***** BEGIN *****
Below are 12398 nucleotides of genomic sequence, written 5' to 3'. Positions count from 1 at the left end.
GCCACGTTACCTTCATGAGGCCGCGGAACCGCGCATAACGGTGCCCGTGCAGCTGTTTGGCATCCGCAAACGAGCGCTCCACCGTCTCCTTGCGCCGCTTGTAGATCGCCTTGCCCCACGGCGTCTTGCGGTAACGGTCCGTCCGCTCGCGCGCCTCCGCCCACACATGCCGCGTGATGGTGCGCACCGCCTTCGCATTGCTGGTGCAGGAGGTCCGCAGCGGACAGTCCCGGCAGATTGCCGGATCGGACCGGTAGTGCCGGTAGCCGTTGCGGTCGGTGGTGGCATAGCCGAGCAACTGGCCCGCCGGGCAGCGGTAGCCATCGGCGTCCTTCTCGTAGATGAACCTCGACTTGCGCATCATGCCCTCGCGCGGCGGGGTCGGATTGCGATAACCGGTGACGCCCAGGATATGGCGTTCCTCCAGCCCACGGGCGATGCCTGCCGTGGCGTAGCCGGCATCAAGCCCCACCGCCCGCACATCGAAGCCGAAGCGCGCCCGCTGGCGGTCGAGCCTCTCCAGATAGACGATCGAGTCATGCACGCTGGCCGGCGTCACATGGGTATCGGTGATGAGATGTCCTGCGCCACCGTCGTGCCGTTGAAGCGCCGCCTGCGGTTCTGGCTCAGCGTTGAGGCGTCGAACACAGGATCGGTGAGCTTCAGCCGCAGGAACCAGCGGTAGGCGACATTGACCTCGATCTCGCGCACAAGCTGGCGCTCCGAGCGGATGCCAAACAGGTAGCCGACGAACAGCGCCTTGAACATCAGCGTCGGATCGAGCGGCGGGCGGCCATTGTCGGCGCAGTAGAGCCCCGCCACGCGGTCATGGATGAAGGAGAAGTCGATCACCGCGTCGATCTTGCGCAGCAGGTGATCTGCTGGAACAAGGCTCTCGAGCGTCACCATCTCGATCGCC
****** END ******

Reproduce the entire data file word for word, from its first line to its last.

Below are 12398 nucleotides of genomic sequence, written 5' to 3'. Positions count from 1 at the left end.
GCCACGTTACCTTCATGAGGCCGCGGAACCGCGCATAACGGTGCCCGTGCAGCTGTTTGGCATCCGCAAACGAGCGCTCCACCGTCTCCTTGCGCCGCTTGTAGATCGCCTTGCCCCACGGCGTCTTGCGGTAACGGTCCGTCCGCTCGCGCGCCTCCGCCCACACATGCCGCGTGATGGTGCGCACCGCCTTCGCATTGCTGGTGCAGGAGGTCCGCAGCGGACAGTCCCGGCAGATTGCCGGATCGGACCGGTAGTGCCGGTAGCCGTTGCGGTCGGTGGTGGCATAGCCGAGCAACTGGCCCGCCGGGCAGCGGTAGCCATCGGCGTCCTTCTCGTAGATGAACCTCGACTTGCGCATCATGCCCTCGCGCGGCGGGGTCGGATTGCGATAACCGGTGACGCCCAGGATATGGCGTTCCTCCAGCCCACGGGCGATGCCTGCCGTGGCGTAGCCGGCATCAAGCCCCACCGCCCGCACATCGAAGCCGAAGCGCGCCCGCTGGCGGTCGAGCCTCTCCAGATAGACGATCGAGTCATGCACGCTGGCCGGCGTCACATGGGTATCGGTGATGAGATGTCCTGCGCCACCGTCGTGCCGTTGAAGCGCCGCCTGCGGTTCTGGCTCAGCGTTGAGGCGTCGAACACAGGATCGGTGAGCTTCAGCCGCAGGAACCAGCGGTAGGCGACATTGACCTCGATCTCGCGCACAAGCTGGCGCTCCGAGCGGATGCCAAACAGGTAGCCGACGAACAGCGCCTTGAACATCAGCGTCGGATCGAGCGGCGGGCGGCCATTGTCGGCGCAGTAGAGCCCCGCCACGCGGTCATGGATGAAGGAGAAGTCGATCACCGCGTCGATCTTGCGCAGCAGGTGATCTGCTGGAACAAGGCTCTCGAGCGTCACCATCTCGATCGCC